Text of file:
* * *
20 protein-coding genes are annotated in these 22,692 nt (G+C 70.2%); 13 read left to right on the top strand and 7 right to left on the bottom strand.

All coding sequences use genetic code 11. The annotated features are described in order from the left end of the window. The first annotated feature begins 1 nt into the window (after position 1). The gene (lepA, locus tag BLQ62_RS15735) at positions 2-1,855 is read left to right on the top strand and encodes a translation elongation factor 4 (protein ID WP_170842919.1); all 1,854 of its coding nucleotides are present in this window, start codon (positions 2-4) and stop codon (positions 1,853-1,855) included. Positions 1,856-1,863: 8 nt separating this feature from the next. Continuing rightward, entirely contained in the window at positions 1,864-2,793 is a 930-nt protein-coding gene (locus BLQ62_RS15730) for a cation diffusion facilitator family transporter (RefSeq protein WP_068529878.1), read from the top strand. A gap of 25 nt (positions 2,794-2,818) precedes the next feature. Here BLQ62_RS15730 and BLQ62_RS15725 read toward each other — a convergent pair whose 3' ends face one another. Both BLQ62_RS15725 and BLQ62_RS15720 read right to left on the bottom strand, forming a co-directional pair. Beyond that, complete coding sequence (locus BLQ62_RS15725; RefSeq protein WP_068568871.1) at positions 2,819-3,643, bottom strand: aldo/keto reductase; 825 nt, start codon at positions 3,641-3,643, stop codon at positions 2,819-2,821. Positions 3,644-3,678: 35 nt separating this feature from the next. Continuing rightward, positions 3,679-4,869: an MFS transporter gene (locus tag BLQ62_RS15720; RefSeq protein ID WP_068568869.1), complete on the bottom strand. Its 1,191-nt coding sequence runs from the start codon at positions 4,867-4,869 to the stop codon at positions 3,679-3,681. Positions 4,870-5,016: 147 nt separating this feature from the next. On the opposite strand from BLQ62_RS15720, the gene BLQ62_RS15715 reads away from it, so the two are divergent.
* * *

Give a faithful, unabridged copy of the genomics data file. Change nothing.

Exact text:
20 protein-coding genes are annotated in these 22,692 nt (G+C 70.2%); 13 read left to right on the top strand and 7 right to left on the bottom strand.

All coding sequences use genetic code 11. The annotated features are described in order from the left end of the window. The first annotated feature begins 1 nt into the window (after position 1). The gene (lepA, locus tag BLQ62_RS15735) at positions 2-1,855 is read left to right on the top strand and encodes a translation elongation factor 4 (protein ID WP_170842919.1); all 1,854 of its coding nucleotides are present in this window, start codon (positions 2-4) and stop codon (positions 1,853-1,855) included. Positions 1,856-1,863: 8 nt separating this feature from the next. Continuing rightward, entirely contained in the window at positions 1,864-2,793 is a 930-nt protein-coding gene (locus BLQ62_RS15730) for a cation diffusion facilitator family transporter (RefSeq protein WP_068529878.1), read from the top strand. A gap of 25 nt (positions 2,794-2,818) precedes the next feature. Here BLQ62_RS15730 and BLQ62_RS15725 read toward each other — a convergent pair whose 3' ends face one another. Both BLQ62_RS15725 and BLQ62_RS15720 read right to left on the bottom strand, forming a co-directional pair. Beyond that, complete coding sequence (locus BLQ62_RS15725; RefSeq protein WP_068568871.1) at positions 2,819-3,643, bottom strand: aldo/keto reductase; 825 nt, start codon at positions 3,641-3,643, stop codon at positions 2,819-2,821. Positions 3,644-3,678: 35 nt separating this feature from the next. Continuing rightward, positions 3,679-4,869: an MFS transporter gene (locus tag BLQ62_RS15720; RefSeq protein ID WP_068568869.1), complete on the bottom strand. Its 1,191-nt coding sequence runs from the start codon at positions 4,867-4,869 to the stop codon at positions 3,679-3,681. Positions 4,870-5,016: 147 nt separating this feature from the next. On the opposite strand from BLQ62_RS15720, the gene BLQ62_RS15715 reads away from it, so the two are divergent.